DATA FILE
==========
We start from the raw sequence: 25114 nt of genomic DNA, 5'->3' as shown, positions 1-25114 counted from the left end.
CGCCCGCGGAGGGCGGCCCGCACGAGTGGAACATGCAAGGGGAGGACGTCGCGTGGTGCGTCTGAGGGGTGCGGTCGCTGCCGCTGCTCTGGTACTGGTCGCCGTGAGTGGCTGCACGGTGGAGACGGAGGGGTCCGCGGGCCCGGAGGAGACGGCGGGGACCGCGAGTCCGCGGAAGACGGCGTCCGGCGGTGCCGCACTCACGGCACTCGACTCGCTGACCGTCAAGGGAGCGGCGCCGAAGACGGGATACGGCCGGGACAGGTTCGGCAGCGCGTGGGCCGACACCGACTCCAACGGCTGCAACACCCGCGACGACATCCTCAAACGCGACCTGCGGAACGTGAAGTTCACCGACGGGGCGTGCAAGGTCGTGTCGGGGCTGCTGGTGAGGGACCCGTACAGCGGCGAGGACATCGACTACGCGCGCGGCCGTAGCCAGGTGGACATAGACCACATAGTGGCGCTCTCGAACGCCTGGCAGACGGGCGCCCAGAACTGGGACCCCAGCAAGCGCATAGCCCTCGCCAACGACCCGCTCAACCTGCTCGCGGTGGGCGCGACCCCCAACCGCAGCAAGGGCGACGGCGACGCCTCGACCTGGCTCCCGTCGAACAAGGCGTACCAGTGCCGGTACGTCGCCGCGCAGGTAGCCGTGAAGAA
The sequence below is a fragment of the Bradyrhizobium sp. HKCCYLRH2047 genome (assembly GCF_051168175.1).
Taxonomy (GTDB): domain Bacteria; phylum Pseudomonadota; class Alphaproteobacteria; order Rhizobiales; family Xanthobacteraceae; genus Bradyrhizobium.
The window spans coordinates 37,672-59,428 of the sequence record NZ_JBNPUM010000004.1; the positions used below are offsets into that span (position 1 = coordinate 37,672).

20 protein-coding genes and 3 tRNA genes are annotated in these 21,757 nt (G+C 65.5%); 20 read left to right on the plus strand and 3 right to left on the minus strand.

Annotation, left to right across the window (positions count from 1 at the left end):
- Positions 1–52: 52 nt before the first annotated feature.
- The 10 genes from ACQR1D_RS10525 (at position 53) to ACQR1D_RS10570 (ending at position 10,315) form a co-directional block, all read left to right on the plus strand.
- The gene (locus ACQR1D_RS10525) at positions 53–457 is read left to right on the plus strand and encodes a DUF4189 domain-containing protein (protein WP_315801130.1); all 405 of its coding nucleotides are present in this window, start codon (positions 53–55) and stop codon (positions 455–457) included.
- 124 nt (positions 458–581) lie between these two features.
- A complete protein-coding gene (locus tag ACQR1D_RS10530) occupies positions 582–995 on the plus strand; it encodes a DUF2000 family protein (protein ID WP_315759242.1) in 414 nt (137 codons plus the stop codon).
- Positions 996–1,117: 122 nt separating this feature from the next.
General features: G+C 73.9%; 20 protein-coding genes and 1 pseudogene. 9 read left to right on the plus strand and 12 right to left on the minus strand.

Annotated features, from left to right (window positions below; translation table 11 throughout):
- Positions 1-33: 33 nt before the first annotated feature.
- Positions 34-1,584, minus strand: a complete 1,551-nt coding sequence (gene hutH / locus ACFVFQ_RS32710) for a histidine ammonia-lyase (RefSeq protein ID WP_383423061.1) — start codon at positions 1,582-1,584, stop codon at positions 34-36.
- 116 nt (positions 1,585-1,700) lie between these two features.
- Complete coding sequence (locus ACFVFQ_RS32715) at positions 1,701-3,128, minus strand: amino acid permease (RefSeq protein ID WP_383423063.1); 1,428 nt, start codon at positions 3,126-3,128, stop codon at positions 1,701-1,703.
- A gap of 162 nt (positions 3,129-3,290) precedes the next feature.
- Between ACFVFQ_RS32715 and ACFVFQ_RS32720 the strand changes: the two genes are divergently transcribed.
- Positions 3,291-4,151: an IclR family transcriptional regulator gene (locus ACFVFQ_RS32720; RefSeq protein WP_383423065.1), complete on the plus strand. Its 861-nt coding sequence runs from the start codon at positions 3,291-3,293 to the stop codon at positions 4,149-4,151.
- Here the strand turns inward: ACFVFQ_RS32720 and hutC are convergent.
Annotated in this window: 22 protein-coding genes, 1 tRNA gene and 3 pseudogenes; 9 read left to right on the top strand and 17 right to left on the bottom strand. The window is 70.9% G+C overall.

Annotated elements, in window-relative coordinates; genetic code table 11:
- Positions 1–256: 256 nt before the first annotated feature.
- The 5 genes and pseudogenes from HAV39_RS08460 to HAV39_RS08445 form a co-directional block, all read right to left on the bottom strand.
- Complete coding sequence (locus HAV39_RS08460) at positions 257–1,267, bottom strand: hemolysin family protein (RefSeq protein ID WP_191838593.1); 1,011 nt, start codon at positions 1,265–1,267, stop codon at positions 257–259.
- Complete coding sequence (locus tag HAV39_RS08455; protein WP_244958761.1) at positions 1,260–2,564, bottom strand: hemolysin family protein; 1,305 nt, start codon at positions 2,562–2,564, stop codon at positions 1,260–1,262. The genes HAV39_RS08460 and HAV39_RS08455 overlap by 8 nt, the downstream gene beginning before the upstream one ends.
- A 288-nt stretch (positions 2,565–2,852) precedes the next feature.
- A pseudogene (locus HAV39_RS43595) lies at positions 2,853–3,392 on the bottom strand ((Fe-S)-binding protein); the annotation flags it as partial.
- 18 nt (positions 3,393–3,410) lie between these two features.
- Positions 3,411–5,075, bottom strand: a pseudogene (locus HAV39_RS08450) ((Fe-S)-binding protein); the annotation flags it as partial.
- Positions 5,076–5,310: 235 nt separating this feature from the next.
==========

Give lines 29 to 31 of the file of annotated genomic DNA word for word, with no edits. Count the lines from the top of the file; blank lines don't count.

- Complete coding sequence (locus tag HAV39_RS08455; protein WP_244958761.1) at positions 1,260–2,564, bottom strand: hemolysin family protein; 1,305 nt, start codon at positions 2,562–2,564, stop codon at positions 1,260–1,262. The genes HAV39_RS08460 and HAV39_RS08455 overlap by 8 nt, the downstream gene beginning before the upstream one ends.
- A 288-nt stretch (positions 2,565–2,852) precedes the next feature.
- A pseudogene (locus HAV39_RS43595) lies at positions 2,853–3,392 on the bottom strand ((Fe-S)-binding protein); the annotation flags it as partial.